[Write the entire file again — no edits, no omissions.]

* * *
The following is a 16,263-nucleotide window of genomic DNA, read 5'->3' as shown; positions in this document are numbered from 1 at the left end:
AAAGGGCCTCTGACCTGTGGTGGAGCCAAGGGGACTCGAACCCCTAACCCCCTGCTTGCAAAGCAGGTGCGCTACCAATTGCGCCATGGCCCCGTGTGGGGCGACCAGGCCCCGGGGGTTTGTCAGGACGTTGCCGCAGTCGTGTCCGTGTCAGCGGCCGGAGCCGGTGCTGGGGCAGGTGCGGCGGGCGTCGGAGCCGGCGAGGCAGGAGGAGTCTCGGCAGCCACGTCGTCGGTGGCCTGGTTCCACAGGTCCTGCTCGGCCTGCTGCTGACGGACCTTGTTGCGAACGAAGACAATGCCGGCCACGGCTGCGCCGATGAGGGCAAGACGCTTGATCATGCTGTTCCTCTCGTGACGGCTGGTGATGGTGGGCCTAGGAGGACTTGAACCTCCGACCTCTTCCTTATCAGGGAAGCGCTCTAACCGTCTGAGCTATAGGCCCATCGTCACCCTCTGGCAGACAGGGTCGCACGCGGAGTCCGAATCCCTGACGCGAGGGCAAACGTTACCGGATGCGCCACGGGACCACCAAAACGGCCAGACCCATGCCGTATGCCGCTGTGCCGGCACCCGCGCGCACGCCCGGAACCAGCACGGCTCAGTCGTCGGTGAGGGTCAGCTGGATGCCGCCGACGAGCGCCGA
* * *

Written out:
The following is a 16,263-nucleotide window of genomic DNA, read 5'->3' as shown; positions in this document are numbered from 1 at the left end:
AAAGGGCCTCTGACCTGTGGTGGAGCCAAGGGGACTCGAACCCCTAACCCCCTGCTTGCAAAGCAGGTGCGCTACCAATTGCGCCATGGCCCCGTGTGGGGCGACCAGGCCCCGGGGGTTTGTCAGGACGTTGCCGCAGTCGTGTCCGTGTCAGCGGCCGGAGCCGGTGCTGGGGCAGGTGCGGCGGGCGTCGGAGCCGGCGAGGCAGGAGGAGTCTCGGCAGCCACGTCGTCGGTGGCCTGGTTCCACAGGTCCTGCTCGGCCTGCTGCTGACGGACCTTGTTGCGAACGAAGACAATGCCGGCCACGGCTGCGCCGATGAGGGCAAGACGCTTGATCATGCTGTTCCTCTCGTGACGGCTGGTGATGGTGGGCCTAGGAGGACTTGAACCTCCGACCTCTTCCTTATCAGGGAAGCGCTCTAACCGTCTGAGCTATAGGCCCATCGTCACCCTCTGGCAGACAGGGTCGCACGCGGAGTCCGAATCCCTGACGCGAGGGCAAACGTTACCGGATGCGCCACGGGACCACCAAAACGGCCAGACCCATGCCGTATGCCGCTGTGCCGGCACCCGCGCGCACGCCCGGAACCAGCACGGCTCAGTCGTCGGTGAGGGTCAGCTGGATGCCGCCGACGAGCGCCGA